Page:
Biggest Musical Surprise
While Conspirator, Electron, Rising Appalachia, and Kung Fu were definitely some of the highlights of my weekend (aside from Cheese of course), there was a very special set played in the park that only those in proximity were lucky enough to experience. With SOSMP so well equipped for large crowds and built for heavy duty camping, there are electrical hookups and water spouts at just every few yards in certain parts of the park. Sitting around our fire listening to music in the wee hours of Halloween night, we start to hear some very powerful blues/folk rock coming from somewhere close by. As a group of us grab our headlamps and venture out into the dark towards the sound, we come upon an impromptu concert, with 4 or 5 musicians playing, instruments loud and deep, hooked up to amplifiers, and a projector emitting bizarre visual imagery onto a screen and the trees surrounding the camp. A crowd of 50 or so had gathered, huddled up to keep warm and sitting on the ground and the music was mysterious and beautiful. The band, who we later found out was Bear Toe, had opted to camp with the fans instead of in the artist area or in a cabin and really connected with their crowd that night. Scheduled to perform on Saturday at the Spirit Lake Stage, I really appreciated them having treated our little community to some bonus tunes. There was something incredibly organic about this experience, and I can only hope to have more similar opportunities like this in the future. Hats off to Bear Toe: certified.
Spirit Lake, an adventure for the senses in 2013, was much improved and way more immersive this year. From mystifying light projections, art installations, to the legendary Jelly Swing, you could entertain yourself forever in there. The landscape morphed throughout the weekend with artists adding to it each day. And with the Spirit Lake Stage right there, you could still enjoy late night live music while exploring all the different areas of the setup. Many took refuge near the 20-foot tall Infinite Infant, famous from Burning Man which warmed all those gathered nearby with its frequent, and rhythmically released flames. My favorite part of the Spirit Lake area this year was what was called the ‘Sonic Forest.’ In here, as you walk through a grid of metal poles, sounds are emitted from behind, in front, and to the sides of you. It really confuses the senses, and you become utterly disoriented, trying to stay focused on where you are going. The lights being projected onto the trees at Spirit Lake, most visible from across the water from the art installations, were mesmerizing as well, a perfect fusion of technology and nature. Another breathtaking installment is tough to describe in words, but my best summary would be projections overlapping on paintings, to make these pieces of art seem almost lifelike. I was very pleased with what the Spirit Lake experience had to offer this year, and hope that it continues to build upon itself as a Hulaween in the Swamp tradition.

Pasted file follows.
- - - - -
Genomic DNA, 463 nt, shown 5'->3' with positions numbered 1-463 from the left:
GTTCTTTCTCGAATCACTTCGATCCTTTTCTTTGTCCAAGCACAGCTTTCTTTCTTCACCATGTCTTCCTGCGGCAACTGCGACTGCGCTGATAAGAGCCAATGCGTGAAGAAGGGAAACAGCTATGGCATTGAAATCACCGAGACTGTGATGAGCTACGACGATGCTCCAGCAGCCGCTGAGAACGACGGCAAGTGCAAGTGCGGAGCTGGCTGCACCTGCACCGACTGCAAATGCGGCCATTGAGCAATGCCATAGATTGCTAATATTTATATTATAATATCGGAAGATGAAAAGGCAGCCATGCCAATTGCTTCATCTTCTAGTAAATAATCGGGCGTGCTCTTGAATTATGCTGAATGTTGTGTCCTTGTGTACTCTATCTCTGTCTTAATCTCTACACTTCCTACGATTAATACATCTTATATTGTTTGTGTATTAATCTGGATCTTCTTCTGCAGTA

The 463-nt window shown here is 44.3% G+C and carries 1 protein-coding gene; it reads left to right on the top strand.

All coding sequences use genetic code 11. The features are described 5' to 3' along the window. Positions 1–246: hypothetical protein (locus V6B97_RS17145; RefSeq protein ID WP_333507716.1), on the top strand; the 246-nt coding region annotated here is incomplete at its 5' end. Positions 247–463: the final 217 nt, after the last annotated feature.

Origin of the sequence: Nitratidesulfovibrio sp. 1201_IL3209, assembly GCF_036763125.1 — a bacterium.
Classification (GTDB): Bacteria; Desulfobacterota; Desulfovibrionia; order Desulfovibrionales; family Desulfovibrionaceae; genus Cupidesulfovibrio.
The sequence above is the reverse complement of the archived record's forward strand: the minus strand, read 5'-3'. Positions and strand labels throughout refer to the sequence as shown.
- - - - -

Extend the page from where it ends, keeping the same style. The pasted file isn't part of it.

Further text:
Let’s be honest. No one goes to a music festival and has a bad time. But there are those special weekends, when everything just seems to align perfectly. A Halloween camping festival, located at Spirit of Suwannee Music Park in Live Oak, FL, featuring The String Cheese Incident for seven whole sets: this is the type of festival where you leave feeling fulfilled and that by having now attended, it would be a travesty to miss one in the future. I for one had the time of my life at Suwannee Hulaween 2014, made so many new friends and reconnected with so many others. Growing up in Atlanta, the southern scene is one that I feel very comfortable with. Going to festivals in the south just has a slightly higher degree of laid-back, no rush, kind of vibe. A goal I have set for my future self is to spend as many music weekends at SOSMP as possible, but I can wholeheartedly guarantee my attendance at Hulaween 2015. See you in the Swamp!